Just like with burns, you can have varying degrees of frostbite depending on how deeply it goes into the tissues. In third-degree cases cells freeze and form ice crystals and die. In severe cases, you can have tissue that’s completely dead and requires amputation.
It really comes down to being prepared for the cold and dressing appropriately. Cover exposed skin — wear a hat, wear layered clothing, especially if you are going to be active so you can take clothing on and off.
A really good wind shell over a warm jacket can prevent heat loss as well. I’ll wear my nice puffy jacket on cold winter hikes, but I’ll have it under a wind shell.
You need the right clothing that wicks moisture away from you, which means avoiding cotton. Cotton is probably the worst choice when it’s cold.
Cotton is a natural fiber that absorbs water. Once it absorbs water, it doesn’t function very well because of the way fibers are arranged.
On the other hand, wool fibers are arranged in a way that creates air pockets. Wool, especially merino wool, can keep you warm even when it’s wet.
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Old-school mountaineering people still have a lot of wool products. There are a lot of synthetic products including polypropylene and Goretex that are probably better at wicking moisture away from your skin and at blocking wind.
I still use a lot of wool products myself but my Goretex gloves come out when it’s really cold.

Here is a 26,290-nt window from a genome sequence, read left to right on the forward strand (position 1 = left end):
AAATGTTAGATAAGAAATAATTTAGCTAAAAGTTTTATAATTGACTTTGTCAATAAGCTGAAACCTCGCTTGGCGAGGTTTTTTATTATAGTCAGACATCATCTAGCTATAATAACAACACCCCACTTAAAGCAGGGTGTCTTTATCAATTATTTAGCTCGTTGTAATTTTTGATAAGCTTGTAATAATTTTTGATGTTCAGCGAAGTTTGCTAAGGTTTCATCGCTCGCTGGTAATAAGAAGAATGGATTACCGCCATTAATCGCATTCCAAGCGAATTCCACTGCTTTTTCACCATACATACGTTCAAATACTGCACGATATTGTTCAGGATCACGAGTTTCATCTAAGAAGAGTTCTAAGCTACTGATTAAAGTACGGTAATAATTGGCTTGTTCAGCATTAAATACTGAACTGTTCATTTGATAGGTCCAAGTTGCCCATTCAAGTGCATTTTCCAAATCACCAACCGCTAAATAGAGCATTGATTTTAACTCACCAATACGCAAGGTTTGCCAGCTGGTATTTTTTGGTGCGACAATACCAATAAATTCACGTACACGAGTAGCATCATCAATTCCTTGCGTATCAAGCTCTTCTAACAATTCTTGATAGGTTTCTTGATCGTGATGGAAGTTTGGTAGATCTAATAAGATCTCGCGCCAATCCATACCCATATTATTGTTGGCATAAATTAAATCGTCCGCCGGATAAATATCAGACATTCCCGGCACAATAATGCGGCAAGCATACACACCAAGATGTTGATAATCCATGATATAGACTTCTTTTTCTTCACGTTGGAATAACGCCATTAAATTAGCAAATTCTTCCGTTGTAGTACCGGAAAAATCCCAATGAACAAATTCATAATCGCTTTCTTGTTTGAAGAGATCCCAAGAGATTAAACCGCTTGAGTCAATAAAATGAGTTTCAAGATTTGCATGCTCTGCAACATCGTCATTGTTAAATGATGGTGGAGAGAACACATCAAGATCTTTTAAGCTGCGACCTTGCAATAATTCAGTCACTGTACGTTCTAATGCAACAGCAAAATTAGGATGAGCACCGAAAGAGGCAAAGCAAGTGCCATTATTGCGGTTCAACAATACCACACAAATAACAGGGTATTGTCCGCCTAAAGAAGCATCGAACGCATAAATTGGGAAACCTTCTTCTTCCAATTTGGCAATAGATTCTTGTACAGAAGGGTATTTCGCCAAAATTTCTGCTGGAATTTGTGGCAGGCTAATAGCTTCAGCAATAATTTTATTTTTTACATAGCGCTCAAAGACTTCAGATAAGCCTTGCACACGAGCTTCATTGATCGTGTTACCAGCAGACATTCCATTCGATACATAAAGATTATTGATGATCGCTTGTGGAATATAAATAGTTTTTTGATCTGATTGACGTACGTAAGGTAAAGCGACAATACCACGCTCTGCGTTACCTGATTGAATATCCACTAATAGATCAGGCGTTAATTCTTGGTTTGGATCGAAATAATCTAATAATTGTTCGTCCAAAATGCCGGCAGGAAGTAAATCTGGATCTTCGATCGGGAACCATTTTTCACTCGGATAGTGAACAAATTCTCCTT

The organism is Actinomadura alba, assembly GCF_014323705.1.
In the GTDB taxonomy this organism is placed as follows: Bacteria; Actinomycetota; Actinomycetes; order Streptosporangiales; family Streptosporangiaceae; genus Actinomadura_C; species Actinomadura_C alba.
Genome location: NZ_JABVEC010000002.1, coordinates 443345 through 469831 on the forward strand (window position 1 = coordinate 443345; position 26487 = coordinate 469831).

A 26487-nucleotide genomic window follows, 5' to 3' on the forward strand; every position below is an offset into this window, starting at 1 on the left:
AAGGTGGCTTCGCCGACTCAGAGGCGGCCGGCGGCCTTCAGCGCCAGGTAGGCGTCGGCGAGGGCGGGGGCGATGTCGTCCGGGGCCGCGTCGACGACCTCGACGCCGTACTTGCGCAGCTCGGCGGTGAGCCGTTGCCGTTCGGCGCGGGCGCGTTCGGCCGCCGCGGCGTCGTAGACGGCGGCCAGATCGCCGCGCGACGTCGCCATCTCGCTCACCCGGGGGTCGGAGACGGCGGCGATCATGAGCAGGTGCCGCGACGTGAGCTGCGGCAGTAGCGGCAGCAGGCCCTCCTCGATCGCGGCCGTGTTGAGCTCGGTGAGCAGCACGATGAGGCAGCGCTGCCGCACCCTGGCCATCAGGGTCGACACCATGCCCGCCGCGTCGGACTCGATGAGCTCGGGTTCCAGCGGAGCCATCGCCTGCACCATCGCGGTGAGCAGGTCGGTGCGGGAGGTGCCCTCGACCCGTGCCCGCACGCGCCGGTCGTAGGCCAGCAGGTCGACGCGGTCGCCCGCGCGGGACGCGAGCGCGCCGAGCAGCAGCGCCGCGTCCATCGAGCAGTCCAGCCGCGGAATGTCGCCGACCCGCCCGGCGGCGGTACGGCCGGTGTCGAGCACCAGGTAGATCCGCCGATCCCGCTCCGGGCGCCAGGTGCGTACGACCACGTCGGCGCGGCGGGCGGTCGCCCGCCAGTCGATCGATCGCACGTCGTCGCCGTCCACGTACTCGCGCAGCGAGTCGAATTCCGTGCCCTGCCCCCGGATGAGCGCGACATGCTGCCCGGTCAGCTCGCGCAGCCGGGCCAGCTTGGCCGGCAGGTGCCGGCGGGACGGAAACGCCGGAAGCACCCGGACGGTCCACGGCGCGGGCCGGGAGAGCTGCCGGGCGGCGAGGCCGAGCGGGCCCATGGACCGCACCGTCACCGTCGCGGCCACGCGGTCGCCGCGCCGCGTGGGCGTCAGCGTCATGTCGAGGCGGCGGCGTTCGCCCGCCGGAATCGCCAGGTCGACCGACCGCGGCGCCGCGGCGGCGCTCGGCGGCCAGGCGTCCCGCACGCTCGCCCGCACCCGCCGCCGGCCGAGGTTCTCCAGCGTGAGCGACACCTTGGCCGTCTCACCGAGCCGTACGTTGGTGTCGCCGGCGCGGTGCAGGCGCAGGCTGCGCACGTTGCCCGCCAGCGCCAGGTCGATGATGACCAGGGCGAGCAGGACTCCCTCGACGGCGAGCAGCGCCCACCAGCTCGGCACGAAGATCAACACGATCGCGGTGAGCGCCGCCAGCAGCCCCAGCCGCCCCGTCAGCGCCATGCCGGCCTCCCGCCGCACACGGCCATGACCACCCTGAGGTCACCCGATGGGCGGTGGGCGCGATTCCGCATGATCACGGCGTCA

One reason I really like mittens is because you can ball your hand up inside of them. Bringing all your fingers into proximity keeps them warm.
When it’s really cold, outdoors enthusiasts wear an overmitten with gloves underneath. They can take the mitten off when they need the dexterity of the glove.
And remember to keep your feet warm. We recommend wearing a polypropylene or silk sock under wool socks to keep them warm and dry. You can also put deodorant and foot powder on your feet to get them dry.
The smart people at the football game in Kansas City had a hat and hood and wind shell and layers of clothing to keep them warm.
I saw some crazy people without a shirt on. Get yourself on camera and then go back inside and get some clothes.
Drink plenty of hot liquids and go inside every once in a while to make sure you are staying warm. Monitor each other to make sure you are OK.
Alcohol, opiates and heart and blood pressure medications increase the risk of hypothermia, as does older age.
Know your limitations and don’t go into climates you are not prepared for. If you haven’t hiked before, don’t start with the White Mountains in the winter.
Remember to drink plenty of water and eat a lot of high carbohydrate foods to keep your energy levels up in cold environments.
I have a bag with a winter sleeping bag that’s good for negative 30 degrees. I have an emergency shelter, which is basically a tarp with a silver reflective side you can set up as a tent or wrap around you over the sleeping bag, burrito style.
I also have a dry bag with a change of clothes and some food. That might be a little much for some people, but I know I could survive at least overnight.
I have a pair of boots in the car, too. If I need them, I’ve got them.